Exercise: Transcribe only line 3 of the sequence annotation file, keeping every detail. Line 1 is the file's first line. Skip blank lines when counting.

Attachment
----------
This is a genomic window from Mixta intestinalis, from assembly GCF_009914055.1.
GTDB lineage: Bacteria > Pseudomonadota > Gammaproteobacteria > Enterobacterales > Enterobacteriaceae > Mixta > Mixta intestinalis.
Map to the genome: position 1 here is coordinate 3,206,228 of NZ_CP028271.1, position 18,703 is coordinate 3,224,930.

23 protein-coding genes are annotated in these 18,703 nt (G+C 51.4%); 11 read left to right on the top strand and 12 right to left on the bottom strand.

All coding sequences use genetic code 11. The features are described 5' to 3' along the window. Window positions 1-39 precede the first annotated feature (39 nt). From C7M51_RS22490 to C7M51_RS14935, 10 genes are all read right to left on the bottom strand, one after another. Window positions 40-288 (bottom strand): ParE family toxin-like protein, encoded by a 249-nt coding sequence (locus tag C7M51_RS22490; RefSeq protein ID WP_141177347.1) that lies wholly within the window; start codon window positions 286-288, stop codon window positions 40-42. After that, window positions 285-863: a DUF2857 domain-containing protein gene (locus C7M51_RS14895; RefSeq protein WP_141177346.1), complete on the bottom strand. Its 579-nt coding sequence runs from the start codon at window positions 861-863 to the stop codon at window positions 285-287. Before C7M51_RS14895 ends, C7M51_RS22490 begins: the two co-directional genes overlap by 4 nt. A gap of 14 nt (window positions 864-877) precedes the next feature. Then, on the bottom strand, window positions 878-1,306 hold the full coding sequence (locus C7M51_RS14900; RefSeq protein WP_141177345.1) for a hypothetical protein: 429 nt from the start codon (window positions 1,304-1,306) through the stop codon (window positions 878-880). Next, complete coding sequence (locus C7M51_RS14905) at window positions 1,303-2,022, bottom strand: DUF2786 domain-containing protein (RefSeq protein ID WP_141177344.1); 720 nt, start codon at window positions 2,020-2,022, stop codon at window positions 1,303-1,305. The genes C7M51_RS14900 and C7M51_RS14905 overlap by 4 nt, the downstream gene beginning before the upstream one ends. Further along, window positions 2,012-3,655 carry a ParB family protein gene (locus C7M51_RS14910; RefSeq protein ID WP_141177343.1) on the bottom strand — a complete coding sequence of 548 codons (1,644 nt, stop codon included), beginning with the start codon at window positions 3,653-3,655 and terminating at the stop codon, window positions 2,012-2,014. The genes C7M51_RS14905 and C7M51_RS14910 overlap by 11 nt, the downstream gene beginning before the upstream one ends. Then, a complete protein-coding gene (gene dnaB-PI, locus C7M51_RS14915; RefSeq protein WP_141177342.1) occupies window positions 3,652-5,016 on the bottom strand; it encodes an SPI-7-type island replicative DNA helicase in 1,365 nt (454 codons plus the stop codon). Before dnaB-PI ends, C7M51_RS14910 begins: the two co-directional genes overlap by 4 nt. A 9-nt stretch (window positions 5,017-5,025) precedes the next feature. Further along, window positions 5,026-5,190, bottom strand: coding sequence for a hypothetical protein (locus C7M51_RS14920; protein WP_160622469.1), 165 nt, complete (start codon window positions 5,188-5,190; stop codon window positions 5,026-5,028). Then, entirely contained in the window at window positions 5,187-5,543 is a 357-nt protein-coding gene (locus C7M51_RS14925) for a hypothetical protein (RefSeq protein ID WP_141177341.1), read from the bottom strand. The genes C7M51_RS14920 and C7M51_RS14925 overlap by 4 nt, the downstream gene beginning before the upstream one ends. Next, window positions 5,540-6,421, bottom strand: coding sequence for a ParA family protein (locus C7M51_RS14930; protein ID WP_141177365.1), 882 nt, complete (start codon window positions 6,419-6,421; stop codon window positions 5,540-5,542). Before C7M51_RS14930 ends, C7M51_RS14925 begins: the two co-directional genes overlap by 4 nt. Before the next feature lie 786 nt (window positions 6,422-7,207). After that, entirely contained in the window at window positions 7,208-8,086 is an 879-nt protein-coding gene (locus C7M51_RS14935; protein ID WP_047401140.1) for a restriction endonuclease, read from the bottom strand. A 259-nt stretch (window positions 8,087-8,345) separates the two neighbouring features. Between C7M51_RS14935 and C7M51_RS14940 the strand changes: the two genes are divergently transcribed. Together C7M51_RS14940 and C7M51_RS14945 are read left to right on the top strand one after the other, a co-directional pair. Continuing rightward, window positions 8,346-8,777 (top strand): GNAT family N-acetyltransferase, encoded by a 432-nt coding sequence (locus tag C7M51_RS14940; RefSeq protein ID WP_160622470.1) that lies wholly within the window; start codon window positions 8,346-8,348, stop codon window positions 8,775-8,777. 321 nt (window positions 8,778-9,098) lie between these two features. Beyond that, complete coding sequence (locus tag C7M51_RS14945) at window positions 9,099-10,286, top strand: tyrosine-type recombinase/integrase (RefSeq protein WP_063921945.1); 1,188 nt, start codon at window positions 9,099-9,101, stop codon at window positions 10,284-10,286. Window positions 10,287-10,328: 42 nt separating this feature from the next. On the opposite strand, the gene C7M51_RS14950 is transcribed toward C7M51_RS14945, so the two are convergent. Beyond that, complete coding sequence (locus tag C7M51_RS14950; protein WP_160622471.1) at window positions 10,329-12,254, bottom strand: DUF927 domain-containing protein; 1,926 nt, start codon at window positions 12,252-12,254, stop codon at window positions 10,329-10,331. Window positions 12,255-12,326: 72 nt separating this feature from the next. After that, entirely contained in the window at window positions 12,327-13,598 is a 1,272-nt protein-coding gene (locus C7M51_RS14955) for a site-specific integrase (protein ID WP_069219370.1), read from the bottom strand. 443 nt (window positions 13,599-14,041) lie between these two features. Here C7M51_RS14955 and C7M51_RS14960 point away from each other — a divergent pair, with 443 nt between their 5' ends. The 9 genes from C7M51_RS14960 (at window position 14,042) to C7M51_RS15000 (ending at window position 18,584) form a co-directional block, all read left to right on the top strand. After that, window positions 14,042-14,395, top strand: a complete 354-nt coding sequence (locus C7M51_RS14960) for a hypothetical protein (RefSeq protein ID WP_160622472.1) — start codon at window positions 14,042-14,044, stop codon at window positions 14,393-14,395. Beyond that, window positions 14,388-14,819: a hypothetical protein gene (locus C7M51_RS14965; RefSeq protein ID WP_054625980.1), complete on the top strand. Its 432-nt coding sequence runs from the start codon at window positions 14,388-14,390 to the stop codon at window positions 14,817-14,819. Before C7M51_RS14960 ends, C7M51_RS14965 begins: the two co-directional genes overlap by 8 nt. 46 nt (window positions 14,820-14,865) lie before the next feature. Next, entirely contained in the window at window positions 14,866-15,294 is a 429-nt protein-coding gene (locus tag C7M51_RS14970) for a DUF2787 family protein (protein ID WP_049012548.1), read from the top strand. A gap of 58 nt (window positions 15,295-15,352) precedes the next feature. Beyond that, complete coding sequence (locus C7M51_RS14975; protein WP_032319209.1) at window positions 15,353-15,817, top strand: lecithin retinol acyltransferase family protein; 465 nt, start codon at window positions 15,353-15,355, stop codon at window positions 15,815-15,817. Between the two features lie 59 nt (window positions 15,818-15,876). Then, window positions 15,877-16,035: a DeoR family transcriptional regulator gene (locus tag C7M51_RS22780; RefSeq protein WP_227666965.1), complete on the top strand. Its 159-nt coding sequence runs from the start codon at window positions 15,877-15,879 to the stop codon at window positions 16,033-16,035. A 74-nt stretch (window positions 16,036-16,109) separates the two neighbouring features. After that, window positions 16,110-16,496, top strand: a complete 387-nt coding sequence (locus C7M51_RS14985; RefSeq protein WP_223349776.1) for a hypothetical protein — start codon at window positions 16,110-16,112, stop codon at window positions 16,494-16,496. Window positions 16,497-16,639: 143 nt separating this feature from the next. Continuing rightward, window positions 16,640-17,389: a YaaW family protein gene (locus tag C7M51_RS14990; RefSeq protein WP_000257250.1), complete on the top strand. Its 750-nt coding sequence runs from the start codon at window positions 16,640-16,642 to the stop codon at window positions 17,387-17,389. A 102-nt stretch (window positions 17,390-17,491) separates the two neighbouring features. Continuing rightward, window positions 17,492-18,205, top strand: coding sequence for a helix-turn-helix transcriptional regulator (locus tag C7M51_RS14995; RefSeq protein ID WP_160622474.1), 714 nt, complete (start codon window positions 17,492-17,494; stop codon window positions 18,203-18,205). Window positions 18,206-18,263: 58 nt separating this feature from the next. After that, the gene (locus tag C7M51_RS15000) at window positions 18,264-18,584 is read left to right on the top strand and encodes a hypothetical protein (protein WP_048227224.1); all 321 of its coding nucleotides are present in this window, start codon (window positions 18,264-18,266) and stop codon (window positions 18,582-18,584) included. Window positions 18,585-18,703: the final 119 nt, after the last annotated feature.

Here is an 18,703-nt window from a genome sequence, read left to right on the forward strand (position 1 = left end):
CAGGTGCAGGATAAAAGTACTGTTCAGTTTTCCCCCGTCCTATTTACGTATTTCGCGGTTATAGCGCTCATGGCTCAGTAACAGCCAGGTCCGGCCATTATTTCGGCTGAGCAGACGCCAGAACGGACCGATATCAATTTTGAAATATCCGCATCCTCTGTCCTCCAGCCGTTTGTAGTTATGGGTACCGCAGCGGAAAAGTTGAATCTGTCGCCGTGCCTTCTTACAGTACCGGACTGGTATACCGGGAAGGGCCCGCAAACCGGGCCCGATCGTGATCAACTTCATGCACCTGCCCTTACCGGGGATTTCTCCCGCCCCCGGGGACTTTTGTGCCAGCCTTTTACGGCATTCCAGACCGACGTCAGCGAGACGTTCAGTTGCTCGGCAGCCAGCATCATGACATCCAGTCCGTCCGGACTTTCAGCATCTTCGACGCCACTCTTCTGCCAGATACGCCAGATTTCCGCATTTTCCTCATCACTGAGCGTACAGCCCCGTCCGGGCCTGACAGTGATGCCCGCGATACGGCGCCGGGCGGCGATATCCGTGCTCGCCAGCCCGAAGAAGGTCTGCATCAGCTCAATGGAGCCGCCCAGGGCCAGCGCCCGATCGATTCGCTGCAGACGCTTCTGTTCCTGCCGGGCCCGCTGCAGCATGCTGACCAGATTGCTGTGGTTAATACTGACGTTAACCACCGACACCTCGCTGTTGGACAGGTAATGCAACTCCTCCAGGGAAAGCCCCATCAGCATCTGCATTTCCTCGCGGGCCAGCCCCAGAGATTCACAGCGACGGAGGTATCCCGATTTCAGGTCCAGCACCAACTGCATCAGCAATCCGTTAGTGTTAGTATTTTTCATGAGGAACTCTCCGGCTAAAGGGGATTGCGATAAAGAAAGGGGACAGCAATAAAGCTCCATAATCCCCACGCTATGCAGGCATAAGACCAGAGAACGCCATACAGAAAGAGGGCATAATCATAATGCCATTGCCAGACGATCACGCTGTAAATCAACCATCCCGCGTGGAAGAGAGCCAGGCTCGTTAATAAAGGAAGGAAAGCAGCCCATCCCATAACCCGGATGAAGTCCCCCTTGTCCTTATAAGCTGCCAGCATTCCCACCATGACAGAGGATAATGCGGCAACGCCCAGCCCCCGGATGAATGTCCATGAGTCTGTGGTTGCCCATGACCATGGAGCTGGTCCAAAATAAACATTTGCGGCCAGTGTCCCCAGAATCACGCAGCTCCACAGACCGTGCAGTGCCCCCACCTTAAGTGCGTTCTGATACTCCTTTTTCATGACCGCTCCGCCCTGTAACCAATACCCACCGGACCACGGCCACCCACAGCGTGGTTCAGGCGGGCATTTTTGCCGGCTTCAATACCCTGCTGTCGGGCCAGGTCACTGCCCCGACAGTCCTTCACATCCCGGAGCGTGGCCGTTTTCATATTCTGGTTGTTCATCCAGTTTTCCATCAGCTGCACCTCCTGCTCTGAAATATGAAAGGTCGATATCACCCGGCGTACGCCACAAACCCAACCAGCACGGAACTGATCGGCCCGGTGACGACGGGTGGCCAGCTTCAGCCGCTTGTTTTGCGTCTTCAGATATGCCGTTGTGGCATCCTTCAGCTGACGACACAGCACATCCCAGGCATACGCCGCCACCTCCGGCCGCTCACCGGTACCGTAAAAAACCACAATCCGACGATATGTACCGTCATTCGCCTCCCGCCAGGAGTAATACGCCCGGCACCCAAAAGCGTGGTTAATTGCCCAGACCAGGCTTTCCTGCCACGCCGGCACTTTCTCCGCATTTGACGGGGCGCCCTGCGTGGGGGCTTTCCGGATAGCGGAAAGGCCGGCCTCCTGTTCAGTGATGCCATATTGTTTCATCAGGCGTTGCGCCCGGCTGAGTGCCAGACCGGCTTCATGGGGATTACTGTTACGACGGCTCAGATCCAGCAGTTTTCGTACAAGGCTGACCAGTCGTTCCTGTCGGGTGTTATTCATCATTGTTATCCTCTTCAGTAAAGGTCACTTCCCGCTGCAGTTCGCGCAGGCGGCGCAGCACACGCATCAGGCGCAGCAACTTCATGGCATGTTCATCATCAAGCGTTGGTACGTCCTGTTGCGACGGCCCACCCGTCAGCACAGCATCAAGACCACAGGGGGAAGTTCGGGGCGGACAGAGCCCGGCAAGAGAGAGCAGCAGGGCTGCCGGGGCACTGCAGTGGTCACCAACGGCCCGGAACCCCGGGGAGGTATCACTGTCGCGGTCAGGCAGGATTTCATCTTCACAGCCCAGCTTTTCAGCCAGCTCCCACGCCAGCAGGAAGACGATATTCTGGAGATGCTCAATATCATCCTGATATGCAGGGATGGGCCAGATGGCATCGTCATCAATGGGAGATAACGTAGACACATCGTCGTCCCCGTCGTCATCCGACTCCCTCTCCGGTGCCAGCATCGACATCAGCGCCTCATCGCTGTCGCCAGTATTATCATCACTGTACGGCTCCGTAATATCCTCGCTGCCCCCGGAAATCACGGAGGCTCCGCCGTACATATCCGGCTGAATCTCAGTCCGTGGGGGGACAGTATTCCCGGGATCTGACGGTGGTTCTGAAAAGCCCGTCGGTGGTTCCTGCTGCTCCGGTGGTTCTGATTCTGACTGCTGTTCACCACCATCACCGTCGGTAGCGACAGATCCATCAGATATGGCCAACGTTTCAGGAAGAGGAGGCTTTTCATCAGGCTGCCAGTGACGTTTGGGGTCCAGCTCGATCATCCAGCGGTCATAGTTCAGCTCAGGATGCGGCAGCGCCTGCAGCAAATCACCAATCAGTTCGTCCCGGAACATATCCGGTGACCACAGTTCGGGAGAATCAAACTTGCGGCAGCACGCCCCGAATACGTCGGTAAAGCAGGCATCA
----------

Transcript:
Map to the genome: position 1 here is coordinate 3,206,228 of NZ_CP028271.1, position 18,703 is coordinate 3,224,930.